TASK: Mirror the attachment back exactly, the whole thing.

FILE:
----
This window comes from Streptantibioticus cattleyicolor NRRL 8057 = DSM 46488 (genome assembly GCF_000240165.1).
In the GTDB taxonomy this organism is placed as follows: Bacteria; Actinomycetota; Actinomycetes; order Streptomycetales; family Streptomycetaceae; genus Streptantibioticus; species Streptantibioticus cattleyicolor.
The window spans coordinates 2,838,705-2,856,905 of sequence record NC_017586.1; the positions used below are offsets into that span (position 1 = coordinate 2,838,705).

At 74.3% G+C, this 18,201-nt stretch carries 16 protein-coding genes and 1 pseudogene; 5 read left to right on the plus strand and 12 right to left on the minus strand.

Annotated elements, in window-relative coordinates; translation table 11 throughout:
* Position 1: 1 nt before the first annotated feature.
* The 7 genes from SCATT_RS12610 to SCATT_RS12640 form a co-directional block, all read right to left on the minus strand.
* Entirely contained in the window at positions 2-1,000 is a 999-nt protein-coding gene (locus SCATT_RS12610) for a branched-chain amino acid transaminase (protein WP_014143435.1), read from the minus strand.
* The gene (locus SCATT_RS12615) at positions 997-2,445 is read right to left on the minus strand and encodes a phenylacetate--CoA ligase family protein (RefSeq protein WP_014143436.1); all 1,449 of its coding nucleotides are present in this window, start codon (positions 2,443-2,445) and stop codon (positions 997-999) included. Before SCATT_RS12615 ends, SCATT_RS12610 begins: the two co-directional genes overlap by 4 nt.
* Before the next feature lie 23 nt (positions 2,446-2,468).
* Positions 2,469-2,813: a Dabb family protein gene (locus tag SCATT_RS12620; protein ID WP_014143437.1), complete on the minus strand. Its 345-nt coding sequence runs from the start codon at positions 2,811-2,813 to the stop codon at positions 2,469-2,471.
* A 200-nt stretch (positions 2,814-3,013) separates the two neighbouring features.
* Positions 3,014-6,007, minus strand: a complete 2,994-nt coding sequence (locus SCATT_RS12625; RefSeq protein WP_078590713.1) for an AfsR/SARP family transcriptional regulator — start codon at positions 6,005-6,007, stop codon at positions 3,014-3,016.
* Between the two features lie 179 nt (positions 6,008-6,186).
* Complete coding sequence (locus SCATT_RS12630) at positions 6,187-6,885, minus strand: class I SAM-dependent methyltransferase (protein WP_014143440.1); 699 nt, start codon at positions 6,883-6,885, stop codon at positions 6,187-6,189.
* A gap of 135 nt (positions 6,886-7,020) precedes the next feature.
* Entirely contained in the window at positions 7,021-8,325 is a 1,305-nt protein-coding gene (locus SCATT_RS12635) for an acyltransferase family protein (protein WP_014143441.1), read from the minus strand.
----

This window comes from Streptantibioticus cattleyicolor NRRL 8057 = DSM 46488 (genome assembly GCF_000240165.1).
In the GTDB taxonomy this organism is placed as follows: Bacteria; Actinomycetota; Actinomycetes; order Streptomycetales; family Streptomycetaceae; genus Streptantibioticus; species Streptantibioticus cattleyicolor.
The window spans coordinates 2,838,705-2,856,905 of sequence record NC_017586.1; the positions used below are offsets into that span (position 1 = coordinate 2,838,705).

At 74.3% G+C, this 18,201-nt stretch carries 16 protein-coding genes and 1 pseudogene; 5 read left to right on the plus strand and 12 right to left on the minus strand.

Annotated elements, in window-relative coordinates; translation table 11 throughout:
* Position 1: 1 nt before the first annotated feature.
* The 7 genes from SCATT_RS12610 to SCATT_RS12640 form a co-directional block, all read right to left on the minus strand.
* Entirely contained in the window at positions 2-1,000 is a 999-nt protein-coding gene (locus SCATT_RS12610) for a branched-chain amino acid transaminase (protein WP_014143435.1), read from the minus strand.
* The gene (locus SCATT_RS12615) at positions 997-2,445 is read right to left on the minus strand and encodes a phenylacetate--CoA ligase family protein (RefSeq protein WP_014143436.1); all 1,449 of its coding nucleotides are present in this window, start codon (positions 2,443-2,445) and stop codon (positions 997-999) included. Before SCATT_RS12615 ends, SCATT_RS12610 begins: the two co-directional genes overlap by 4 nt.
* Before the next feature lie 23 nt (positions 2,446-2,468).
* Positions 2,469-2,813: a Dabb family protein gene (locus tag SCATT_RS12620; protein ID WP_014143437.1), complete on the minus strand. Its 345-nt coding sequence runs from the start codon at positions 2,811-2,813 to the stop codon at positions 2,469-2,471.
* A 200-nt stretch (positions 2,814-3,013) separates the two neighbouring features.
* Positions 3,014-6,007, minus strand: a complete 2,994-nt coding sequence (locus SCATT_RS12625; RefSeq protein WP_078590713.1) for an AfsR/SARP family transcriptional regulator — start codon at positions 6,005-6,007, stop codon at positions 3,014-3,016.
* Between the two features lie 179 nt (positions 6,008-6,186).
* Complete coding sequence (locus SCATT_RS12630) at positions 6,187-6,885, minus strand: class I SAM-dependent methyltransferase (protein WP_014143440.1); 699 nt, start codon at positions 6,883-6,885, stop codon at positions 6,187-6,189.
* A gap of 135 nt (positions 6,886-7,020) precedes the next feature.
* Entirely contained in the window at positions 7,021-8,325 is a 1,305-nt protein-coding gene (locus SCATT_RS12635) for an acyltransferase family protein (protein WP_014143441.1), read from the minus strand.